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Alexandre Iarkov, Doreen Appunn, Valentina Echeverria
PURPOSE: Most cancer patients treated with systemic adjuvant chemotherapy endure long-lasting side effects including decrease in concentration, forgetfulness and slower thinking, which are globally termed "chemobrain." Cotinine, the main derivative of nicotine, improved visual and spatial working memory and decreased depressive-like behavior in an animal model of chemotherapy-induced cognitive impairment. METHODS: In this study, we investigated the effect of cotinine on weight gain, locomotor activity, cognitive abilities and depressive-like behavior in rats treated with the chemotherapy mix, cyclophosphamide, methotrexate and 5-fluorouracil...
October 5, 2016: Cancer Chemotherapy and Pharmacology
Ilhan Lim, Hye-Young Joung, A Ram Yu, Insop Shim, Jin Su Kim
A considerable number of patients with breast cancer complain of cognitive impairment after chemotherapy. In this study, we showed that donepezil enhanced memory function and increased brain glucose metabolism in a rat model of cognitive impairment after chemotherapy using behavioral analysis and positron emission tomography (PET). We found that chemotherapy affected spatial learning ability, reference memory, and working memory and that donepezil improved these cognitive impairments. According to PET analysis, chemotherapy reduced glucose metabolism in the medial prefrontal cortex and hippocampus, and donepezil increased glucose metabolism in the bilateral frontal lobe, parietal lobe, and hippocampus...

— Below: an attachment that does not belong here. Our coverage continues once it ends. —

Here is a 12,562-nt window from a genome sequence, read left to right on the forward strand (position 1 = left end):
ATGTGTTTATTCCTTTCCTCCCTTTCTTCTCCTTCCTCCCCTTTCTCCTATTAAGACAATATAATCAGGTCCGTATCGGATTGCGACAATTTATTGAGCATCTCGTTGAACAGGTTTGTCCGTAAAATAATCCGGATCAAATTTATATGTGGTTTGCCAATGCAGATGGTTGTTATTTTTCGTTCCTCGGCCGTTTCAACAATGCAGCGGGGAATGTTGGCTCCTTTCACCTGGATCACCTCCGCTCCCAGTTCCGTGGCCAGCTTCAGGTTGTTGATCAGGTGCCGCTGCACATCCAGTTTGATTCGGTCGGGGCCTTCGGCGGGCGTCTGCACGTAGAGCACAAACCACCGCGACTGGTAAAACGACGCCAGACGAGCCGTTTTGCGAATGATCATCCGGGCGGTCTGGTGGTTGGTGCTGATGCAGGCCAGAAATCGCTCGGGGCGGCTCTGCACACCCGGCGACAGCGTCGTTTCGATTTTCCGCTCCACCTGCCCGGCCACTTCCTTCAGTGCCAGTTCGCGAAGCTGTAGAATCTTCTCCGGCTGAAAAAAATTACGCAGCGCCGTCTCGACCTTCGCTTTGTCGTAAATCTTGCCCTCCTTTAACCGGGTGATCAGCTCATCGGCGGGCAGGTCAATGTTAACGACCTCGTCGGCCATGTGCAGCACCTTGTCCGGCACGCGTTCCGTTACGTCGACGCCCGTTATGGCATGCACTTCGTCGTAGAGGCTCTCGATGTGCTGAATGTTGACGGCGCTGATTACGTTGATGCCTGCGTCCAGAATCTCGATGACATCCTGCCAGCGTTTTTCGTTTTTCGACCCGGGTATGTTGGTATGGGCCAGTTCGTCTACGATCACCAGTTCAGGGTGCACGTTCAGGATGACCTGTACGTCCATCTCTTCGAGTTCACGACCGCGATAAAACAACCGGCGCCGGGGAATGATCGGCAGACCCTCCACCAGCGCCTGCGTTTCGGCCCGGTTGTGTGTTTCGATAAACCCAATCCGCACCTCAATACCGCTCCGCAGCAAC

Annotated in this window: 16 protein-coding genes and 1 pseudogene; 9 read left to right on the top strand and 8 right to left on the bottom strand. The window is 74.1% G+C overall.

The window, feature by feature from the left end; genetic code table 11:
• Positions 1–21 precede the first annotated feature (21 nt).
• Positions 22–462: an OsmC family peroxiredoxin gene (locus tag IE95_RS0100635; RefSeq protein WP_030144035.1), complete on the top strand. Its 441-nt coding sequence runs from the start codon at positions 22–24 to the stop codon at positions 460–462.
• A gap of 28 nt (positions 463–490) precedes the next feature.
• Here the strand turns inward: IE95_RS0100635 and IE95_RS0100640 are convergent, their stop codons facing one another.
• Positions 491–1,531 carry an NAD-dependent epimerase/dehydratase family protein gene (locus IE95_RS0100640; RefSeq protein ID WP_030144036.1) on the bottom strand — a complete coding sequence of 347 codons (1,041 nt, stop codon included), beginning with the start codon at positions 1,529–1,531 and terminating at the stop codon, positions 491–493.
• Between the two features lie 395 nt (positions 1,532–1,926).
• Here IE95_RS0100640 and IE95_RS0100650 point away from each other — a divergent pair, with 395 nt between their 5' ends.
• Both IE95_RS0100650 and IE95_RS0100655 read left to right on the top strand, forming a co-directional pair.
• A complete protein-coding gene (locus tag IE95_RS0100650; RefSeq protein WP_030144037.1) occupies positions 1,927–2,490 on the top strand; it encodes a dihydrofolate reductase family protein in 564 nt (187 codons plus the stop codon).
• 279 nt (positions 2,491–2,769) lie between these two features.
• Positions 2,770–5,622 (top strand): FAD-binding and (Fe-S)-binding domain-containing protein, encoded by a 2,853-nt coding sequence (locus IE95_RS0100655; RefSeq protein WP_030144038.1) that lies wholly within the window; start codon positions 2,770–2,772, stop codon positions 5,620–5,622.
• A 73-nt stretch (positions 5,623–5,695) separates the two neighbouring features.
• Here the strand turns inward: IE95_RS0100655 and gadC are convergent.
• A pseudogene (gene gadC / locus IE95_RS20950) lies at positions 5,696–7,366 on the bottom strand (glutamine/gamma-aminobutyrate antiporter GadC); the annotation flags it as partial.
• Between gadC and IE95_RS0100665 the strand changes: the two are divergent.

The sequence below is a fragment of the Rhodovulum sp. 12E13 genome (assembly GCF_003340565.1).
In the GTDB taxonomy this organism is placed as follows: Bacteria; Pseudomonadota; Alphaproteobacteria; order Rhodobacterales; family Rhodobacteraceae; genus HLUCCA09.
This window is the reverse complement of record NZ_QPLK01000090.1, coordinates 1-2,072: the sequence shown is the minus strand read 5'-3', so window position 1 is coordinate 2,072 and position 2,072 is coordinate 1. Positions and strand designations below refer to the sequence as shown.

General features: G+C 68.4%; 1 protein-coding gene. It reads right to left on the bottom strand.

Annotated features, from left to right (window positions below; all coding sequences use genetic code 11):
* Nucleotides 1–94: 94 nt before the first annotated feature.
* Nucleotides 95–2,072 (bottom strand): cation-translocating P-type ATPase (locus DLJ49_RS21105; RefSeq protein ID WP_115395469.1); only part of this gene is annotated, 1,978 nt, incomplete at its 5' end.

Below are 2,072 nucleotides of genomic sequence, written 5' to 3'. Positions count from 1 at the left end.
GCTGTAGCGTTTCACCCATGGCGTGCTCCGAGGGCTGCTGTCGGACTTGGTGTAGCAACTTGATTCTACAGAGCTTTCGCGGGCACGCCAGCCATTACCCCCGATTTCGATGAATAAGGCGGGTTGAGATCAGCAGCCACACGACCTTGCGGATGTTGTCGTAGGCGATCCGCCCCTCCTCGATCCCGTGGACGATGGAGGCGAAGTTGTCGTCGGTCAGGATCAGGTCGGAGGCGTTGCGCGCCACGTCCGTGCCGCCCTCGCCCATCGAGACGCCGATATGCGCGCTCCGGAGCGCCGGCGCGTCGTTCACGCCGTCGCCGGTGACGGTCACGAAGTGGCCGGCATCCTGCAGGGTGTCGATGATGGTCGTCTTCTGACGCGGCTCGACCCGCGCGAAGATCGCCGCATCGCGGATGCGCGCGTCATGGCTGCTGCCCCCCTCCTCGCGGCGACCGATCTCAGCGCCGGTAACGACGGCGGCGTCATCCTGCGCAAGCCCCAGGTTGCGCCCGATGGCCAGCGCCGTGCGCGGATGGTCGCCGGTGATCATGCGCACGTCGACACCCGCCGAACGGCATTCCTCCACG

2016: BioMed Research International
Amelia Maria Gaman, Adriana Uzoni, Aurel Popa-Wagner, Anghel Andrei, Eugen-Bogdan Petcu
Chemobrain or chemotherapy induced cognitive impairment (CICI) represents a new clinical syndrome characterised by memory, learning and motor function impairment. As numerous patients with cancer are long-term survivors, CICI represent a significant factor which may interfere with their quality of life. However, this entity CICI must be distinguished from other cognitive syndromes and addressed accordingly. At the present time, experimental and clinical research suggests that CICI could be induced by numerous factors including oxidative stress...
May 2016: Aging and Disease
Grandhi Venkata Ramalingayya, Pawan G Nayak, Rekha R Shenoy, Chamallamudi Mallikarjuna Rao, Krishnadas Nandakumar
No abstract text is available yet for this article.
September 2016: Clinical and Experimental Pharmacology & Physiology
Sam V Kaplan, Ryan A Limbocker, Rachel C Gehringer, Jenny L Divis, Gregory L Osterhaus, Maxwell D Newby, Michael J Sofis, David P Jarmolowicz, Brooke D Newman, Tiffany A Mathews, Michael A Johnson
Chemotherapy-induced cognitive impairment, known also as "chemobrain", is a medical complication of cancer treatment that is characterized by a general decline in cognition affecting visual and verbal memory, attention, complex problem solving skills, and motor function. It is estimated that one-third of patients who undergo chemotherapy treatment will experience cognitive impairment. Alterations in the release and uptake of dopamine and serotonin, central nervous system neurotransmitters that play important roles in cognition, could potentially contribute to impaired intellectual performance in those impacted by chemobrain...
June 15, 2016: ACS Chemical Neuroscience
Grandhi Venkata Ramalingayya, Madhavan Nampoothiri, Pawan G Nayak, Anoop Kishore, Rekha R Shenoy, Chamallamudi Mallikarjuna Rao, Krishnadas Nandakumar
BACKGROUND: Cognitive decline or dementia is a debilitating problem of neurological disorders such as Alzheimer's and Parkinson's disease, including special conditions like chemobrain. Dietary flavonoids proved to be efficacious in delaying the incidence of neurodegenerative diseases. Two such flavonoids, naringin (NAR) and rutin (RUT) were reported to have neuroprotective potential with beneficial effects on spatial and emotional memories in particular. However, the efficacy of these flavonoids is poorly understood on episodic memory, which comprises an important form of autobiographical memory...